Back then, I did a fair bit of train travel. Home on leave from the Navy, entitled to cheap rail tickets, and lacking a car (or a licence) - of course I went by train.
At Plymouth or Portsmouth or Inverkeithing (closest station to Rosyth Dockyard, unless you got a train that stopped at North Queensferry), I’d be hauling my pusser’s grip (Navy issue bag) into a carriage, tossing it up into the luggage rack, and settling down into the seat, waiting for the clunk.
Actually there’d be a whole series of clunks, getting steadily louder and then fainter, as the guard worked his way along the train, slamming the doors shut. Then there’d be a whistle, and a jerk, and we’d be on the way.
I can’t remember when the clunks stopped. Apparently, in some regions, these old ‘slam-door’ trains persisted until quite recently. But I haven’t done much rail travel since I finally past my test and got a car, and when I have done there was no clunk, just a snake-like hiss as the doors slithered into place, automatically closed and locked at the touch of a button somewhere else on the train.
But it all came back again last Saturday, when I took a trip on the Avon Valley Railway (http://www.avonvalleyrailway.org/) in a sixty year old carriage. It had compartments, and wood panels, and little lines on the windows to mark the points beyond which you shouldn’t open them or you’d get a draught. And it had doors that you had to open by reaching through the window to turn the handle on the outside. And they went clunk when they were slammed shut just before we left the station.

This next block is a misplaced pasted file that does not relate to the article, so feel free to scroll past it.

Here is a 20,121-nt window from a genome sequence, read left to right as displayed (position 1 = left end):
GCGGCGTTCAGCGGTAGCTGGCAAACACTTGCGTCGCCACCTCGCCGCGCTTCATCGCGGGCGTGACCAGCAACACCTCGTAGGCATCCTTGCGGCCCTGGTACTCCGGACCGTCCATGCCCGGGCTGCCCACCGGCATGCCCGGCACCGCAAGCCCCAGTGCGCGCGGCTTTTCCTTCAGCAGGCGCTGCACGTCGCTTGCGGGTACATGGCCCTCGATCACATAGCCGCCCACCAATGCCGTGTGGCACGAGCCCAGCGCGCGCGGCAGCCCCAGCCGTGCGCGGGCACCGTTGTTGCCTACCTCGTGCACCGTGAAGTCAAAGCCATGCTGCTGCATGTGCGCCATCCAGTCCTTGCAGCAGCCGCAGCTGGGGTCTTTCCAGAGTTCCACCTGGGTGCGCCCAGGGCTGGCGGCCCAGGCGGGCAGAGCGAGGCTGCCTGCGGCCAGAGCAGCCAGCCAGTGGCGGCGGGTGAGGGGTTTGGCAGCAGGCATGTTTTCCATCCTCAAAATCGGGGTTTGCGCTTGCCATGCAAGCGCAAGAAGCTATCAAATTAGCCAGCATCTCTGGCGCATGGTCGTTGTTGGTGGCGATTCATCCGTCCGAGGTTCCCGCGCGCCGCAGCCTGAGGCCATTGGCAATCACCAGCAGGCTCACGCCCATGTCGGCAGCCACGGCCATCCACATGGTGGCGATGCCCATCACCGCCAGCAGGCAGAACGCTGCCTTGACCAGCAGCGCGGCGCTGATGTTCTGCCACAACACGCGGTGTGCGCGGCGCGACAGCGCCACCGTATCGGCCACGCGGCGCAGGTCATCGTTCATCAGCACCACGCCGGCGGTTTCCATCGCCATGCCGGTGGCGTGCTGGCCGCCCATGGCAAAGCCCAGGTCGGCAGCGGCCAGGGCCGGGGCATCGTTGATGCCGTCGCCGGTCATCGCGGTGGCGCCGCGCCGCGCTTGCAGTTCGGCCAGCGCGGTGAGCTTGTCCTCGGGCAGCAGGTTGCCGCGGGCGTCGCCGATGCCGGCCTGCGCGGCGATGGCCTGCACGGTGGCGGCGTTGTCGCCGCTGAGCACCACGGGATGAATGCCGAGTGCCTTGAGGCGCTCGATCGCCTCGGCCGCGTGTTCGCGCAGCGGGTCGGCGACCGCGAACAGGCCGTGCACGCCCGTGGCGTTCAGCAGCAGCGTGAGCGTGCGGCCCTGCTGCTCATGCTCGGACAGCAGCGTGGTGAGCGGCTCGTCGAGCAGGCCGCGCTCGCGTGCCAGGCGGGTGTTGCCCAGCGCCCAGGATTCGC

It would be silly to get too nostalgic over a sound – especially one that, back in its day, was so commonplace that most people wouldn’t even notice it. Modern trains with modern doors are much safer, after all.
But there’s a link between fantasy and history. For people who haven’t lived through it, the past is a sort of fantasy – it’s another world, a different world. Similar to their own, but strange and exotic as well. And for those of us who did once live there, remembering the past is to renew our links not only with a different world, but with different people. The friends and family we shared it with have grown up, changed it various ways, or gone away. We ourselves are not the people we once were. Hopefully, we are better, wiser, more mature! But we are certainly different.
L.P. Hartley began his novel ‘The Go Between’ (which I really must read sometime) with this powerful sentence: ‘The past is a foreign country, they do things differently there’. But I’d put it a little differently: ‘The past is a fantasy land, we are different people there.’
That's a lot to come out of a slammed door. But that is the only way we can now travel to that other world. Not with a magic portal or a H.G. Wells time machine (if only!) - but with a sound or a smell or a sight that triggers the memory of something once ordinary and dull, now rare and wonderful.
Such as a clunk.